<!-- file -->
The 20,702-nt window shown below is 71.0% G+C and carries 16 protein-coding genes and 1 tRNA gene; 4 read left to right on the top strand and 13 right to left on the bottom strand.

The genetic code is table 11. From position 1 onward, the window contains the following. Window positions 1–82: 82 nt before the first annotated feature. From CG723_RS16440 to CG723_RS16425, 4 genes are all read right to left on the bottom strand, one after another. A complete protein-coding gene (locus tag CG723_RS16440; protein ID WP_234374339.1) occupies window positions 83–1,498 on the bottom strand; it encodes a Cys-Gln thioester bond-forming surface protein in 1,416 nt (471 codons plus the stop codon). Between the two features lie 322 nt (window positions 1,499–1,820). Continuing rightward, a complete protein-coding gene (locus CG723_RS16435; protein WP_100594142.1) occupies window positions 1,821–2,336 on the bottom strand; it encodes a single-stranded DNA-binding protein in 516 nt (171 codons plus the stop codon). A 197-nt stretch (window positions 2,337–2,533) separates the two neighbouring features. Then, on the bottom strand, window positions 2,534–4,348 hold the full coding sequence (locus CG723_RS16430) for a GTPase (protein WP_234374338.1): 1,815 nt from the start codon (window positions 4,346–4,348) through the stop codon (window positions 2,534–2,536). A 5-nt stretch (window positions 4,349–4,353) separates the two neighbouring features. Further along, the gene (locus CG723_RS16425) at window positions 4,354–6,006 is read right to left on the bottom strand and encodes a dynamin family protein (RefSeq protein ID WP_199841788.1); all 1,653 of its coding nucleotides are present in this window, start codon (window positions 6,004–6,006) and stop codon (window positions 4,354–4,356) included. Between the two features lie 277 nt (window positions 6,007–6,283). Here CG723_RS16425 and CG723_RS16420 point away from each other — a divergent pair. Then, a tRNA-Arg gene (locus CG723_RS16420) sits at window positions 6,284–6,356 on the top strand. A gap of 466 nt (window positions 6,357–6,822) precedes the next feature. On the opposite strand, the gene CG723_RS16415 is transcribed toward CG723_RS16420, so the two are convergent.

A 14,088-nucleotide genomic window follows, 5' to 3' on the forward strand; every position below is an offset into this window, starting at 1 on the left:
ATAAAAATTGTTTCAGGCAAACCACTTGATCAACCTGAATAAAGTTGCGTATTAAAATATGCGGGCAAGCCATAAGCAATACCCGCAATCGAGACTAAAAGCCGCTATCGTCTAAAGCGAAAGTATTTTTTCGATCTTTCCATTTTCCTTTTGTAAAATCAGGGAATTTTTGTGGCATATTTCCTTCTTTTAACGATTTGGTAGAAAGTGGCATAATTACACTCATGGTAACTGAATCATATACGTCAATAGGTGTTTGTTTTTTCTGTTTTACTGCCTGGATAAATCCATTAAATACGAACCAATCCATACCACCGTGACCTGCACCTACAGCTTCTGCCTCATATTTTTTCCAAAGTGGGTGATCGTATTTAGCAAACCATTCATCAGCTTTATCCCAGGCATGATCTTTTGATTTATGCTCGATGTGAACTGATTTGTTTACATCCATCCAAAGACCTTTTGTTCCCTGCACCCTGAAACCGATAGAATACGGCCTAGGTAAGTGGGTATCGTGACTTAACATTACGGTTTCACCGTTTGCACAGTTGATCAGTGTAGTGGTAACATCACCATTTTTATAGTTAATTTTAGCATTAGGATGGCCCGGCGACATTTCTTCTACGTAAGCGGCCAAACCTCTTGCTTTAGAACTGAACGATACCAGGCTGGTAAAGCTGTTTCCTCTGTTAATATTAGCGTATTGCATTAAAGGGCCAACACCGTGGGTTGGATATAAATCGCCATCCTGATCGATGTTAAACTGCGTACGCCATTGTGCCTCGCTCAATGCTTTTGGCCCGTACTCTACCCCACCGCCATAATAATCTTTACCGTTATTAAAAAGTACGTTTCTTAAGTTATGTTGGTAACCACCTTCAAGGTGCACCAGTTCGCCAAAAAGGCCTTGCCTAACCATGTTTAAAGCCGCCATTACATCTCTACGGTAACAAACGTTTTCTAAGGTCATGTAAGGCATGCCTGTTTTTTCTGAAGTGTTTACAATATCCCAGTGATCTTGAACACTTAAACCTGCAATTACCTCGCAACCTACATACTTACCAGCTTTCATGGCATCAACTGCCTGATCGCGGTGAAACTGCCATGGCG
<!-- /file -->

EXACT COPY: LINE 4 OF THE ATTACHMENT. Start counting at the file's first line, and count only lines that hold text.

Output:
ATAAAAATTGTTTCAGGCAAACCACTTGATCAACCTGAATAAAGTTGCGTATTAAAATATGCGGGCAAGCCATAAGCAATACCCGCAATCGAGACTAAAAGCCGCTATCGTCTAAAGCGAAAGTATTTTTTCGATCTTTCCATTTTCCTTTTGTAAAATCAGGGAATTTTTGTGGCATATTTCCTTCTTTTAACGATTTGGTAGAAAGTGGCATAATTACACTCATGGTAACTGAATCATATACGTCAATAGGTGTTTGTTTTTTCTGTTTTACTGCCTGGATAAATCCATTAAATACGAACCAATCCATACCACCGTGACCTGCACCTACAGCTTCTGCCTCATATTTTTTCCAAAGTGGGTGATCGTATTTAGCAAACCATTCATCAGCTTTATCCCAGGCATGATCTTTTGATTTATGCTCGATGTGAACTGATTTGTTTACATCCATCCAAAGACCTTTTGTTCCCTGCACCCTGAAACCGATAGAATACGGCCTAGGTAAGTGGGTATCGTGACTTAACATTACGGTTTCACCGTTTGCACAGTTGATCAGTGTAGTGGTAACATCACCATTTTTATAGTTAATTTTAGCATTAGGATGGCCCGGCGACATTTCTTCTACGTAAGCGGCCAAACCTCTTGCTTTAGAACTGAACGATACCAGGCTGGTAAAGCTGTTTCCTCTGTTAATATTAGCGTATTGCATTAAAGGGCCAACACCGTGGGTTGGATATAAATCGCCATCCTGATCGATGTTAAACTGCGTACGCCATTGTGCCTCGCTCAATGCTTTTGGCCCGTACTCTACCCCACCGCCATAATAATCTTTACCGTTATTAAAAAGTACGTTTCTTAAGTTATGTTGGTAACCACCTTCAAGGTGCACCAGTTCGCCAAAAAGGCCTTGCCTAACCATGTTTAAAGCCGCCATTACATCTCTACGGTAACAAACGTTTTCTAAGGTCATGTAAGGCATGCCTGTTTTTTCTGAAGTGTTTACAATATCCCAGTGATCTTGAACACTTAAACCTGCAATTACCTCGCAACCTACATACTTACCAGCTTTCATGGCATCAACTGCCTGATCGCGGTGAAACTGCCATGGCG